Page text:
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From Latin contemporāneus (contemporary), from con- (prefix indicating a being or bringing together of several objects) + tempor-, tempus (time, period, age) + -aneus (-aneous, suffix meaning ‘of or pertaining to’) (compare Late Latin temporāneus (opportune, timely)).



contemporaneous (not comparable)

  1. Existing or created in the same period of time.
    Look in other contemporaneous works to see whether that idea was common then.
    • 1973 May, Harun Kofi Wangara, quoting Cheikh Anta Diop, “African Perspective on History”, in John H[arold] Johnson, editor, Black World, volume XXIII, number 4, Chicago, Ill.: Johnson Publishing Company, published February 1974, ISSN 0006-4319, OCLC 4717946, pages 58–59:
      You know that Meroïtic is an ancient Nubian writing system of the third, or fourth century B.C., and is a script which conceals a typically African language. [] [I]f this script is deciphered, we will have in that respect the testimony of an African language which goes back 2,400 years, that is to say [back to a period] fairly contemporaneous with Latin and other languages of antiquity.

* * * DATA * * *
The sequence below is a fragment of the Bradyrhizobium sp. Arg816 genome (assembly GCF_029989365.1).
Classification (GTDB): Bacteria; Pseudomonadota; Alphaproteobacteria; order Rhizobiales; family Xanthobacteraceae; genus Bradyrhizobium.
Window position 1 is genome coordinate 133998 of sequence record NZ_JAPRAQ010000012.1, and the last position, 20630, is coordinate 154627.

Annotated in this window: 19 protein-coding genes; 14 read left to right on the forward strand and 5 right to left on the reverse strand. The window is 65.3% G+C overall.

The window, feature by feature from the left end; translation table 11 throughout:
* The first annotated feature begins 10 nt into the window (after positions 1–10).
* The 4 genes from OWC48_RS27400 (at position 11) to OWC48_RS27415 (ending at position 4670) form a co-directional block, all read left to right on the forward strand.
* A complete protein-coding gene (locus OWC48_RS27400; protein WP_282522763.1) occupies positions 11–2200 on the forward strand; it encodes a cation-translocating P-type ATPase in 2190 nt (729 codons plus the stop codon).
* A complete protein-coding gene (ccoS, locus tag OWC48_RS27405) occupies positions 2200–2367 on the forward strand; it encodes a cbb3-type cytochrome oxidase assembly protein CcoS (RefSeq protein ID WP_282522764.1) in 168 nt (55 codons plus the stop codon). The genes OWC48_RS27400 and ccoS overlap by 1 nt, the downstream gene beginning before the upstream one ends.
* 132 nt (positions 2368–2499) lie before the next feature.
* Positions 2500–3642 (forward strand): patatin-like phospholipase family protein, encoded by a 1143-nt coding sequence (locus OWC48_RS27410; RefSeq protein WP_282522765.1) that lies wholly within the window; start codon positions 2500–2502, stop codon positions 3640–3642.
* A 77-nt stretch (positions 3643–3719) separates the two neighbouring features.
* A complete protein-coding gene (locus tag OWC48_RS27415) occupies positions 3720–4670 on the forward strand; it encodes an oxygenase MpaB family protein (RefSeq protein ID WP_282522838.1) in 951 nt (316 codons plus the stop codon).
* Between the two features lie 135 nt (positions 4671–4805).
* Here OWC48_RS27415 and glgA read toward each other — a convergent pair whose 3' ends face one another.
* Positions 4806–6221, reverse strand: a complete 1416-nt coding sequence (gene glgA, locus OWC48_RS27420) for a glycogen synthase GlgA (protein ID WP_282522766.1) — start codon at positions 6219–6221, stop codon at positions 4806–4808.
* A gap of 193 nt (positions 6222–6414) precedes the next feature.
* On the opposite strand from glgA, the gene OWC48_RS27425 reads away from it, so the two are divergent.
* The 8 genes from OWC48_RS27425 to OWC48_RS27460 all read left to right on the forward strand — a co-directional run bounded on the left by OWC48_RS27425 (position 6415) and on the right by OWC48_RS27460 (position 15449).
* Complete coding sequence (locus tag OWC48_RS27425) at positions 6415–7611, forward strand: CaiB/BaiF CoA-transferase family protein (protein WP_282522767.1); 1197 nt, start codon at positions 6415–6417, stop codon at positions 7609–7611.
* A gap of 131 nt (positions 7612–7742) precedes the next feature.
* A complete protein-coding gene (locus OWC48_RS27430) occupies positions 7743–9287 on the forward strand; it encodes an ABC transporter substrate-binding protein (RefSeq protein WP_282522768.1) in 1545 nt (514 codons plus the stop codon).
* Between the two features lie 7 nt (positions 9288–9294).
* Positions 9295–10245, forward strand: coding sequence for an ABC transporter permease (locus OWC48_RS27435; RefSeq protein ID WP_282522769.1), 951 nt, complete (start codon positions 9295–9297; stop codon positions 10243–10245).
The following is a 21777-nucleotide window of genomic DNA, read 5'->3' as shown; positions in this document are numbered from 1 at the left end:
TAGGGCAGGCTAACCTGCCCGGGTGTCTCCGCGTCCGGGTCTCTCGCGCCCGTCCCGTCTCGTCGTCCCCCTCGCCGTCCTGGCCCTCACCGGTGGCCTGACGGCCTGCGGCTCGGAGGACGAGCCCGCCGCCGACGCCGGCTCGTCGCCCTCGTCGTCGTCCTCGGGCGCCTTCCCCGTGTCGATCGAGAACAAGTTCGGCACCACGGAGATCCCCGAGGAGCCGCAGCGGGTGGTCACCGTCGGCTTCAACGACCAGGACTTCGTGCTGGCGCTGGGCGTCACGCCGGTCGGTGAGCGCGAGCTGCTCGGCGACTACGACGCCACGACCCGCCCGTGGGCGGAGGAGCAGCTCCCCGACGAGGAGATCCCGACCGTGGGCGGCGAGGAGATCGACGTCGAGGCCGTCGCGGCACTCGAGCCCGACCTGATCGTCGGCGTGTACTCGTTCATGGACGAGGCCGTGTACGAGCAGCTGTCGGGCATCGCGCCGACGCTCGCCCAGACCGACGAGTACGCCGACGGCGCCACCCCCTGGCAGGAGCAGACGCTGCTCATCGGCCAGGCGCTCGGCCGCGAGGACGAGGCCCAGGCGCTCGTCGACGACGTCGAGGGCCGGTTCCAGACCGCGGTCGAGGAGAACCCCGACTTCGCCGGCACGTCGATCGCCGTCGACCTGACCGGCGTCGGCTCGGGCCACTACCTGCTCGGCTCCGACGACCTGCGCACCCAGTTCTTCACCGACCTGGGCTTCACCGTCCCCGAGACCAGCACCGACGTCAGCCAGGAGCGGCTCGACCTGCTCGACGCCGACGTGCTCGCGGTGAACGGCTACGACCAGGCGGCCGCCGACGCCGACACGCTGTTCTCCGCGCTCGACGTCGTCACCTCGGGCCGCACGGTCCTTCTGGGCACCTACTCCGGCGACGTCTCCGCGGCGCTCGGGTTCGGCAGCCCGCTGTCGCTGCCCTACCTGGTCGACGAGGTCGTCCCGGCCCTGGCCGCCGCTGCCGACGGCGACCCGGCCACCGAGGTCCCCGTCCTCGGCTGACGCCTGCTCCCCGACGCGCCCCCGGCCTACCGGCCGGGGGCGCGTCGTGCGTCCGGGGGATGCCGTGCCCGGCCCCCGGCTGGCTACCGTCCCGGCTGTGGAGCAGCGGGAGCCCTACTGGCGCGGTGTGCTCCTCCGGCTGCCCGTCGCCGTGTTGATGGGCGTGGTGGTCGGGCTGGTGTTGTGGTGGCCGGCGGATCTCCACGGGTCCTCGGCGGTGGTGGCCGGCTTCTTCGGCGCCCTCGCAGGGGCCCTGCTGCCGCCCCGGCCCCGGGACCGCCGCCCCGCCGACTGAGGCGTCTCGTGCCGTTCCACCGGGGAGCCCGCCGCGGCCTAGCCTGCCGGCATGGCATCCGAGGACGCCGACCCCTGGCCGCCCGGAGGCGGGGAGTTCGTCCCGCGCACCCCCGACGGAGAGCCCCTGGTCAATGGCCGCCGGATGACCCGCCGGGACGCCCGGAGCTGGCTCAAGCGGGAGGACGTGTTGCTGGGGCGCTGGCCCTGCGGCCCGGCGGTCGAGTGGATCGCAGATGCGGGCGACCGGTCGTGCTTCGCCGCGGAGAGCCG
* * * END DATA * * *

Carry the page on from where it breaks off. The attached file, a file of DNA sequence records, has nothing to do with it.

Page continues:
• 2012 July 12, Sam Adams, “Ice Age: Continental Drift”, in The A.V. Club[1], archived from the original on 25 March 2014:
      Preceded by a Simpsons short shot in 3-D—perhaps the only thing more superfluous than a fourth Ice Age movie—Ice Age: Continental Drift finds a retinue of vaguely contemporaneous animals coping with life in the post-Pangaea age.

Usage notesEdit

For events which occur at precisely the same time, simultaneous is used.


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